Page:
ccnvii is from the penitentiary to Cale
do.ii i Farm oif Roanoke river.
,V man living near L'tic.i, N. Y., who
has been dumb lor sixfy-tive years, has
iijl rename ! his speech. Doctors can
lii t t,.pain it, an-l all his neigi.iior.? are
suiick dumb wiill astonishment ut the
-I r i.i".;n phenoinem i.
ti the 14th Inst near Damascus, Ala.,
lightning si ruck a buggy in which a man
and his wile were tiding. It killed them
both and set. lire to ihe buggy. The
charred bodies of the two vi.-lims were
found the ievt morning.
The Hickory IVcs and Carolinian says
that the Ya ikin county distillers are
being ground to powder between the
upper and nether mill-stoucs thu reve
nue officers and the Federal courts. Out
of forty Government distilleries all but
six have been closed
Th.j Sex York Fveuing News qf the
14th inst gives an account of the trial and
sentence of payingtcller Louis B. Hill,
who stele $42,000. His sentence was 4
vears and 8 months. Ten thousand and
a fiacti.in a year lor wearing stripes is a
better business than the petty thieves
about here calculate on. He went into a
delilerate speculation with la-yy and bgut
it. It should not be Unix.
BLOOD TO THE BRIDLES.
Denver Thoroughly Alarmed Chief of
Police Arms His Men With Breech,
loaders and Revolvers, Lays in
a Stock or Dynamite Carl
rldgres, and Bids Defl
anee to tbe (Joreru
nr and Militia f
Denver, Col. M ircli lo. The political
fight waged by Gov. Waite culminated
today in most exciting scenes, and mob
violence was imminent many times. In
all probability had a shot been tired a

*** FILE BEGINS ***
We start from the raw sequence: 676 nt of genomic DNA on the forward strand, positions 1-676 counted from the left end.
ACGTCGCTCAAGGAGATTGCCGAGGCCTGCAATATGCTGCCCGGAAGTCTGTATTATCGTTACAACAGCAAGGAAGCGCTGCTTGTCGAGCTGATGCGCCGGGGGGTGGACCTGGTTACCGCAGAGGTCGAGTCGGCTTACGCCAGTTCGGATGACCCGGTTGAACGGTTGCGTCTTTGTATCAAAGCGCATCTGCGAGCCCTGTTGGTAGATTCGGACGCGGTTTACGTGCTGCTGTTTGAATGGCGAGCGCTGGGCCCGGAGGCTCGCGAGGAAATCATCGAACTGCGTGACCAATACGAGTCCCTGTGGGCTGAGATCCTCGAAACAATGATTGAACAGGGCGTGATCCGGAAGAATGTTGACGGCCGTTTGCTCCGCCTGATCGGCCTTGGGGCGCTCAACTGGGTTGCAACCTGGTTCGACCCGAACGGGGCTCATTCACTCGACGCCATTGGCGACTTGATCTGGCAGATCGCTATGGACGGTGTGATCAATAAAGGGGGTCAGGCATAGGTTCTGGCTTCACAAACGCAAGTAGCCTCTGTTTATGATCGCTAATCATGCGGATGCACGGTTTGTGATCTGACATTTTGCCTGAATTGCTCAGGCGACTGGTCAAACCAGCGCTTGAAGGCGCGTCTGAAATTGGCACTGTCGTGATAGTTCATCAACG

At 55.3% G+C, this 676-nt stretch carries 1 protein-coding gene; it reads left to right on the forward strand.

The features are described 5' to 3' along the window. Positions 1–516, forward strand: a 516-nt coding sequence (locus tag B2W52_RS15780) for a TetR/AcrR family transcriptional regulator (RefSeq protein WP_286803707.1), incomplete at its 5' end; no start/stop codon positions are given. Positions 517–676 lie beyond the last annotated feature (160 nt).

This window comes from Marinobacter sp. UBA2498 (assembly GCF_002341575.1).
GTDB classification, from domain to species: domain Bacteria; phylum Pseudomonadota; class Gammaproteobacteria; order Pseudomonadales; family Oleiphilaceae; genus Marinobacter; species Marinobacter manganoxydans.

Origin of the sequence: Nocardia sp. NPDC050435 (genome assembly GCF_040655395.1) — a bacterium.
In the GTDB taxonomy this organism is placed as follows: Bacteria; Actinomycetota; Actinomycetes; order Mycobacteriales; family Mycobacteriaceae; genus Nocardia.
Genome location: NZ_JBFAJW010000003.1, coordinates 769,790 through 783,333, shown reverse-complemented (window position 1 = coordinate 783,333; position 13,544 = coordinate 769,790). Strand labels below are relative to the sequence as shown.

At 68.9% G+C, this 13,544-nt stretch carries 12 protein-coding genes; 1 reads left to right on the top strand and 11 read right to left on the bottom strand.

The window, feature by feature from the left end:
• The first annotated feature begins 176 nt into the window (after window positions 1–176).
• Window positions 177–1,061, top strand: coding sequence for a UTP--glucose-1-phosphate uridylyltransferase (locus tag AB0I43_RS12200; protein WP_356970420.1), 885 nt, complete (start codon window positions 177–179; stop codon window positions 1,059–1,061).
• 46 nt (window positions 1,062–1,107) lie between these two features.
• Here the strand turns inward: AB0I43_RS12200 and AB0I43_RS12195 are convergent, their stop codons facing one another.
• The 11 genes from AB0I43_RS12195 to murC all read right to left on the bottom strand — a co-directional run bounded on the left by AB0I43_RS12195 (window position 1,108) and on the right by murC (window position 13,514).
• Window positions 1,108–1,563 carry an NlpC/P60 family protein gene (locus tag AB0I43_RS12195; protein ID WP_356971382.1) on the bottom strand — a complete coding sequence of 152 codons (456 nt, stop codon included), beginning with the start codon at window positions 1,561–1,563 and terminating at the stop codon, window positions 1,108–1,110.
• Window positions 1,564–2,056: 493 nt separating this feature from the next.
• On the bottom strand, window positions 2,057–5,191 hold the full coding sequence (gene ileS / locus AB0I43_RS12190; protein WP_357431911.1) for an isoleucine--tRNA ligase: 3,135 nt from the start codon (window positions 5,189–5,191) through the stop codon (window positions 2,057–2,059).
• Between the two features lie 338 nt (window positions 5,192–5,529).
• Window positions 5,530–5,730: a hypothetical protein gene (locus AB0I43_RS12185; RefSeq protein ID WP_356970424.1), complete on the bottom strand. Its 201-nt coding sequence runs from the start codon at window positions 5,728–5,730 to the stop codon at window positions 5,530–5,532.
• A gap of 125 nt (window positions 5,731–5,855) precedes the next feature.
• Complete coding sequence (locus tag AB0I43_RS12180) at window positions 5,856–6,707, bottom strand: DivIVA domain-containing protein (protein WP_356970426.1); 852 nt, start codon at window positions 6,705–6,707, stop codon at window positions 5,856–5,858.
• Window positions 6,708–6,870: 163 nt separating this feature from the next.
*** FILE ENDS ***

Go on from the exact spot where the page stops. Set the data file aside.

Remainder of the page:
mob would have quickly formed that
would have captured the Governor lietore
official assistance could have rescued
On Fourteenth street the First Retri-
mentofthe Colorado National Guards
stood, flanking the Chaffee Light Artil
lery, consisting offmr Galling guns.
Their position commanded the entire
front of the hall, an! at ouc time llie
militia was under motion to attack tlie
hall, when the arrivai of Secretary Lorenz
with a message from the Governor, stayed
the attack. This was for a delay to per
mit another conference looking toward a
INTENSE AJJXIETT IN THE CITY.
From that time on until the United
States troops were called out the most in
tense anxiety prevailed. The Governor
declared he would order the leilitia to
fire upon the city hall regardless of the
crowds of spectators, and the police
board within as solidly maintained their
position to resist attack.
Soon after 6 o'clock this evening Chief
ol i'olice btone received a telephone mes
sage from Gen. McCook stating that he
had ordered troops lrom Fort Logan to
protect the chief and aid him in preserv
DEFIANCE TO THE GOVERNOR.
At 10 o'clock two wasron loads of
breech-loading shotguns and ammunition
were unloaded at police headquarters in
the City Hall. The department was now
equipped with a sbotgua and two 45
catibpr Colt revolvers for each man, in
addition to the regulation club. A quan
tity of dynamite cartridges was also
stored in the police vaults in readiness
for an emergency.
"We will hold the City Hall against all
attacks from the outside, if it takes dyna
mite to do it," was the expression of
Chief of Police Stone. "We have 110
men on duty and they will be here as
long as they are needed. If the Gover
nor wants 'blood to the bridles' we will
give it to him, but he cannot have the
The militia started from the armory
promptly at 2 o'clock. Adjutant Gen.
Tarsney was in command, assisted by
Brigadier Gen. Brooks.
At 3:15 p. m. Brigadier Gen. Brooks,
accompanied by four aids-de-camp, rode
up to the City Hall and stated the the
Governor's orders must be obeyed.
Gov. W aite remained iu his private room
at the Douglass all day, and adinittej no
ne but his closest friends untd a com
mittee of citizens from the Chamber of
Commerce called upon him late in the
The result was a failure to get him to
consent to anything. "I shall order the
military to hre, ' he reiterated. 'The
people may assassinate me if they will,
but I propose to have my way.''
Cook assertell'Ms bsilR)n',auu" 'prepared"
to preserve the peace.
ABBIVAL OF FEDERAL TROOPS.